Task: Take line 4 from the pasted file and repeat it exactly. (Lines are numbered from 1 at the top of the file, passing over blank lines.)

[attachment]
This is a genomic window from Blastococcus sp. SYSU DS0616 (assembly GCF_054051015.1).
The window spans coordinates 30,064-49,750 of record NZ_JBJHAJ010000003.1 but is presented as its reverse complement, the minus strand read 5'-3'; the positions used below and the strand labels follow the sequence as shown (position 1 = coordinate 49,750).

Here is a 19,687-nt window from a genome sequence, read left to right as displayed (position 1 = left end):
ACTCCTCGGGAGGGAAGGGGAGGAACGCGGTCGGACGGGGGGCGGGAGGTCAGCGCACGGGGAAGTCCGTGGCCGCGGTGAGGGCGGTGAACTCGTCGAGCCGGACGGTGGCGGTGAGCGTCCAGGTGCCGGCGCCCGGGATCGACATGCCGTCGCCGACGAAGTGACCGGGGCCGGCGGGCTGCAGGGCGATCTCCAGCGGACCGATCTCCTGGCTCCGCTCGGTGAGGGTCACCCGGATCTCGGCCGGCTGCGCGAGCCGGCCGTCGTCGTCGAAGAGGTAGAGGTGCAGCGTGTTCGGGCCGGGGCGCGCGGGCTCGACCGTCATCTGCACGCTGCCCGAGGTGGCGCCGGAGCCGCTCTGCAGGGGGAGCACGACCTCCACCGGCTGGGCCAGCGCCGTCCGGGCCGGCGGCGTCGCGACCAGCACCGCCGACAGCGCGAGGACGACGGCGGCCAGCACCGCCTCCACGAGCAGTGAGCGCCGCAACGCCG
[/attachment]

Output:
ACTCCTCGGGAGGGAAGGGGAGGAACGCGGTCGGACGGGGGGCGGGAGGTCAGCGCACGGGGAAGTCCGTGGCCGCGGTGAGGGCGGTGAACTCGTCGAGCCGGACGGTGGCGGTGAGCGTCCAGGTGCCGGCGCCCGGGATCGACATGCCGTCGCCGACGAAGTGACCGGGGCCGGCGGGCTGCAGGGCGATCTCCAGCGGACCGATCTCCTGGCTCCGCTCGGTGAGGGTCACCCGGATCTCGGCCGGCTGCGCGAGCCGGCCGTCGTCGTCGAAGAGGTAGAGGTGCAGCGTGTTCGGGCCGGGGCGCGCGGGCTCGACCGTCATCTGCACGCTGCCCGAGGTGGCGCCGGAGCCGCTCTGCAGGGGGAGCACGACCTCCACCGGCTGGGCCAGCGCCGTCCGGGCCGGCGGCGTCGCGACCAGCACCGCCGACAGCGCGAGGACGACGGCGGCCAGCACCGCCTCCACGAGCAGTGAGCGCCGCAACGCCG